"Our relationship with Great Britain is stronger if Great Britain is stronger," he told the Telegraph. "I don't think separation helps the relationship, but it's ultimately up to Scottish voters to decide."
Ron Johnson [R-WI] also opposes Scottish independence, and has expressed hope Britain remains united. But many members of Congress have reportedly remained neutral on the issue, insisting they wish to stay focused on US domestic concerns and the question of how jihadist militants should be confronted in Iraq and Syria.
"Great Britain is going to have to handle its own politics," the Democrat leader in the Senate, Harry Reid, told the Telegraph. "I have enough to deal with over here."
Some sympathize with the pro-independence nationalist argument, noting that the US also sought independence from Britain. Alan Lowenthal, a Democrat on the House Foreign Affairs Committee, emphasises "if people in Scotland do not feel that their future is with the UK, I think it's their right to make a decision."
Scottish First Minister Alex Salmond, who has campaigned tirelessly for a ‘yes’ vote in next week’s referendum, said on Thursday Scotland’s independence debate has been a "process of national empowerment." Speaking at a press conference for global media, he emphasized the people of Scotland were "rediscovering self-confidence" and finding their voice as the countdown to the referendum continues.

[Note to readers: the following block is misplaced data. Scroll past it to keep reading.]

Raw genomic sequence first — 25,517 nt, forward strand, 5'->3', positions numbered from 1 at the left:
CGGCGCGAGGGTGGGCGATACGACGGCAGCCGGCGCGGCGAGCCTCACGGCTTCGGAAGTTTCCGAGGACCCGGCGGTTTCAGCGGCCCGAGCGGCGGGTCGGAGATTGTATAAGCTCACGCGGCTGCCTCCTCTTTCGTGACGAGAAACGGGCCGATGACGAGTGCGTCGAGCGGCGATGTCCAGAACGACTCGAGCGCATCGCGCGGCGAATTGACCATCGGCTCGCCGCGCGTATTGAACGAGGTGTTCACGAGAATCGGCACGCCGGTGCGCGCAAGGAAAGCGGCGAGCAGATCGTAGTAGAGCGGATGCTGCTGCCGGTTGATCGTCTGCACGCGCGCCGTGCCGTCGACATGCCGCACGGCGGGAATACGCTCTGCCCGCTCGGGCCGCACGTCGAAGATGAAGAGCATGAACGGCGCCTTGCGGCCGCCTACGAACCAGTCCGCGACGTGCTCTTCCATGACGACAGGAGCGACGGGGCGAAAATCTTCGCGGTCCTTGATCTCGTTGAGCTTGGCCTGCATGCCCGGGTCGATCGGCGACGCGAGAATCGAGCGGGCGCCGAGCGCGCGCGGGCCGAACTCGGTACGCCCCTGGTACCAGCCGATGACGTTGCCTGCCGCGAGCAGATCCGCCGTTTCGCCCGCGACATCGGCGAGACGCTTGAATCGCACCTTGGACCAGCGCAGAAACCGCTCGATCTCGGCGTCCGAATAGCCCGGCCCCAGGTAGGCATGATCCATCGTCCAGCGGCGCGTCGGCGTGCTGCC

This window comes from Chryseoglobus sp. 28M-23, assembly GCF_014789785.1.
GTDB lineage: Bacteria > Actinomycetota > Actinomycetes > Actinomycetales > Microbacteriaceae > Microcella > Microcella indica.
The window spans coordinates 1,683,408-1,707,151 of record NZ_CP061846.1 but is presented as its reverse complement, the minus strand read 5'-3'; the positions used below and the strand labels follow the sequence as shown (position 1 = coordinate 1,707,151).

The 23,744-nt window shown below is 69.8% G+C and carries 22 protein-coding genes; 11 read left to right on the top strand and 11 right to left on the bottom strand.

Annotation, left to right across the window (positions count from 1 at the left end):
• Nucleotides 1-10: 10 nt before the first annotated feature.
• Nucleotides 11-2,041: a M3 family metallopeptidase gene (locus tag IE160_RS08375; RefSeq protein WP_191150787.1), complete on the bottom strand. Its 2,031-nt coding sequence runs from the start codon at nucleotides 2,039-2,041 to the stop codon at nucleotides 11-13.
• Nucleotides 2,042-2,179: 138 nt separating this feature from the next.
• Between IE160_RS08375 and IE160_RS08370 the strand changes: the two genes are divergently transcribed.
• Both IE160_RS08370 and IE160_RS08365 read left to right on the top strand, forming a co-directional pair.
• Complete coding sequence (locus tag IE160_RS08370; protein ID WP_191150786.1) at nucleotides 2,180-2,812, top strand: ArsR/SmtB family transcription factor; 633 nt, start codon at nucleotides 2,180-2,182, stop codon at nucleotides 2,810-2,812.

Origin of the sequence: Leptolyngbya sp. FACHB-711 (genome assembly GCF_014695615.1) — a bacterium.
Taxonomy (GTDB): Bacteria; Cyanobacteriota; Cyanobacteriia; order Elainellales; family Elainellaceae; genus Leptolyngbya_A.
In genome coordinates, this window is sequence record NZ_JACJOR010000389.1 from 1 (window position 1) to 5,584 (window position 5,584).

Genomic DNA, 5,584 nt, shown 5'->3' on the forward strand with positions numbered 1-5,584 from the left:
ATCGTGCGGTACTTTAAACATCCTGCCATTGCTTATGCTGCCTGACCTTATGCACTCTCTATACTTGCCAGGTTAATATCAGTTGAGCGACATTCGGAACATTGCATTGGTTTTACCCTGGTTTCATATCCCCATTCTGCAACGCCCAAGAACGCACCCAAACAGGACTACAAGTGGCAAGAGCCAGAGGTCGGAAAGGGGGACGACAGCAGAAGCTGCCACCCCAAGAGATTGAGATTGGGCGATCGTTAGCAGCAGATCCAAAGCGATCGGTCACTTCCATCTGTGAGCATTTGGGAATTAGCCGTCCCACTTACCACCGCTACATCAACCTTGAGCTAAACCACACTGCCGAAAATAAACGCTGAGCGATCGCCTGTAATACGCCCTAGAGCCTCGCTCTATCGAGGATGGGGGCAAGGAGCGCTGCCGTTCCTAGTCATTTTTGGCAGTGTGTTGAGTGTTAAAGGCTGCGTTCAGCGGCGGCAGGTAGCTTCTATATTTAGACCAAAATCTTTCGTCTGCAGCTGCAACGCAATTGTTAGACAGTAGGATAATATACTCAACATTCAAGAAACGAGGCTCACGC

It has been reported that, until recently, Scotland’s independence debate had not roused much concern in Washington. But following a weekend poll that revealed the ‘yes’ campaign was leading 51 percent to 49 percent, the fate of Scotland has begun to attract more attention in DC. And with a mere seven days left until Scots cast their votes, the prospect of an independent Scotland is making waves on Capitol Hill.
Frances Burwell, director of transatlantic relations at the Atlantic Council think tank, claims the recent narrowing of referendum polls in Scotland has shocked many in Washington who find it “incomprehensible” that Scotland may break away from the United Kingdom.
Whether the Obama administration has a contingency plan in place should Scotland go it alone is unclear. But Ian Wallace, a visiting fellow at the Brookings Institution, claims the unwillingness of American institutions to comment on the debate is a strategic maneuver. “[There is] an awareness that anything that might be seen as US interference into a Scottish decision would probably be counter-productive. There’s a desire to keep from doing anything that would undermine the case for keeping Britain together,” he said.
If Scotland secures its independence on September 18, the move will have profound policy implications for the America. The fate of 58 Trident II D5 missiles Britain leases from the US, which have functioned as the UK’s most prolific deterrent against a potential nuclear attack since the close of the Cold War are key. The fate of four Vanguard-class submarines, which are used to carry these missiles, is also at stake. Other US concerns focus on a potential shift in the balance of power of NATO, Britain’s relationship with the European Union, and the impact a weakened Britain would have on America’s security and economic interests.